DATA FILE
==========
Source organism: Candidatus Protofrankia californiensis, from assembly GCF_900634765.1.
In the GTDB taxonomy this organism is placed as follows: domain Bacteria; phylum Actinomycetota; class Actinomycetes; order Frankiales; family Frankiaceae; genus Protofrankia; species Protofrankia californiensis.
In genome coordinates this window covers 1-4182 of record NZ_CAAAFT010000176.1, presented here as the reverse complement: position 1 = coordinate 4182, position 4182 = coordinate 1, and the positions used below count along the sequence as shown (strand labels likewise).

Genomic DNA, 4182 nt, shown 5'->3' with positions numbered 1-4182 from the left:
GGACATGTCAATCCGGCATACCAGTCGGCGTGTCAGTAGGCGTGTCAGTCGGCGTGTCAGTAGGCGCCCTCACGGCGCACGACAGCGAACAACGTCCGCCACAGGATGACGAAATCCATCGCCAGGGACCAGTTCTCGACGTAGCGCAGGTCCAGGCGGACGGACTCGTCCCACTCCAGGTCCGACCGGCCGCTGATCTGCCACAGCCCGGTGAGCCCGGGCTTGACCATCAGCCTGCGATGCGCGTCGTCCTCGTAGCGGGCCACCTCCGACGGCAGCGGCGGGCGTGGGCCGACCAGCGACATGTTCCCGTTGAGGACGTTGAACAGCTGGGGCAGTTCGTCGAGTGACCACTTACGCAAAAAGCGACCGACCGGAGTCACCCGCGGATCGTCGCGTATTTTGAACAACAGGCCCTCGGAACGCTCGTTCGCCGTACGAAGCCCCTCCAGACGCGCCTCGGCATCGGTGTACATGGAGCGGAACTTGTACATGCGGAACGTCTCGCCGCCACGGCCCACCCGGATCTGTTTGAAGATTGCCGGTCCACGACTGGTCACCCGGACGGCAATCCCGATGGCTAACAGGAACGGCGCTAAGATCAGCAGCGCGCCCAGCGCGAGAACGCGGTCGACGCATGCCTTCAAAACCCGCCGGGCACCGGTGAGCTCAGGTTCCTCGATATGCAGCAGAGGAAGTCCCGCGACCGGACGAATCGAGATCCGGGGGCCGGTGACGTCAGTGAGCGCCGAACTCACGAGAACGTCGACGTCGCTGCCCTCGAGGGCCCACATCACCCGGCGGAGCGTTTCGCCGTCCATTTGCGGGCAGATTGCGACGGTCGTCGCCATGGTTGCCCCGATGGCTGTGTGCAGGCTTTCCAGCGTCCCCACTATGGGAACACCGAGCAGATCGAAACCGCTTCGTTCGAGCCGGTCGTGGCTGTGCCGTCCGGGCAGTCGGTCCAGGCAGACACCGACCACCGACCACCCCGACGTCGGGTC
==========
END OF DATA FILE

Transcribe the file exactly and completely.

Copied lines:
Source organism: Candidatus Protofrankia californiensis, from assembly GCF_900634765.1.
In the GTDB taxonomy this organism is placed as follows: domain Bacteria; phylum Actinomycetota; class Actinomycetes; order Frankiales; family Frankiaceae; genus Protofrankia; species Protofrankia californiensis.
In genome coordinates this window covers 1-4182 of record NZ_CAAAFT010000176.1, presented here as the reverse complement: position 1 = coordinate 4182, position 4182 = coordinate 1, and the positions used below count along the sequence as shown (strand labels likewise).

Genomic DNA, 4182 nt, shown 5'->3' with positions numbered 1-4182 from the left:
GGACATGTCAATCCGGCATACCAGTCGGCGTGTCAGTAGGCGTGTCAGTCGGCGTGTCAGTAGGCGCCCTCACGGCGCACGACAGCGAACAACGTCCGCCACAGGATGACGAAATCCATCGCCAGGGACCAGTTCTCGACGTAGCGCAGGTCCAGGCGGACGGACTCGTCCCACTCCAGGTCCGACCGGCCGCTGATCTGCCACAGCCCGGTGAGCCCGGGCTTGACCATCAGCCTGCGATGCGCGTCGTCCTCGTAGCGGGCCACCTCCGACGGCAGCGGCGGGCGTGGGCCGACCAGCGACATGTTCCCGTTGAGGACGTTGAACAGCTGGGGCAGTTCGTCGAGTGACCACTTACGCAAAAAGCGACCGACCGGAGTCACCCGCGGATCGTCGCGTATTTTGAACAACAGGCCCTCGGAACGCTCGTTCGCCGTACGAAGCCCCTCCAGACGCGCCTCGGCATCGGTGTACATGGAGCGGAACTTGTACATGCGGAACGTCTCGCCGCCACGGCCCACCCGGATCTGTTTGAAGATTGCCGGTCCACGACTGGTCACCCGGACGGCAATCCCGATGGCTAACAGGAACGGCGCTAAGATCAGCAGCGCGCCCAGCGCGAGAACGCGGTCGACGCATGCCTTCAAAACCCGCCGGGCACCGGTGAGCTCAGGTTCCTCGATATGCAGCAGAGGAAGTCCCGCGACCGGACGAATCGAGATCCGGGGGCCGGTGACGTCAGTGAGCGCCGAACTCACGAGAACGTCGACGTCGCTGCCCTCGAGGGCCCACATCACCCGGCGGAGCGTTTCGCCGTCCATTTGCGGGCAGATTGCGACGGTCGTCGCCATGGTTGCCCCGATGGCTGTGTGCAGGCTTTCCAGCGTCCCCACTATGGGAACACCGAGCAGATCGAAACCGCTTCGTTCGAGCCGGTCGTGGCTGTGCCGTCCGGGCAGTCGGTCCAGGCAGACACCGACCACCGACCACCCCGACGTCGGGTC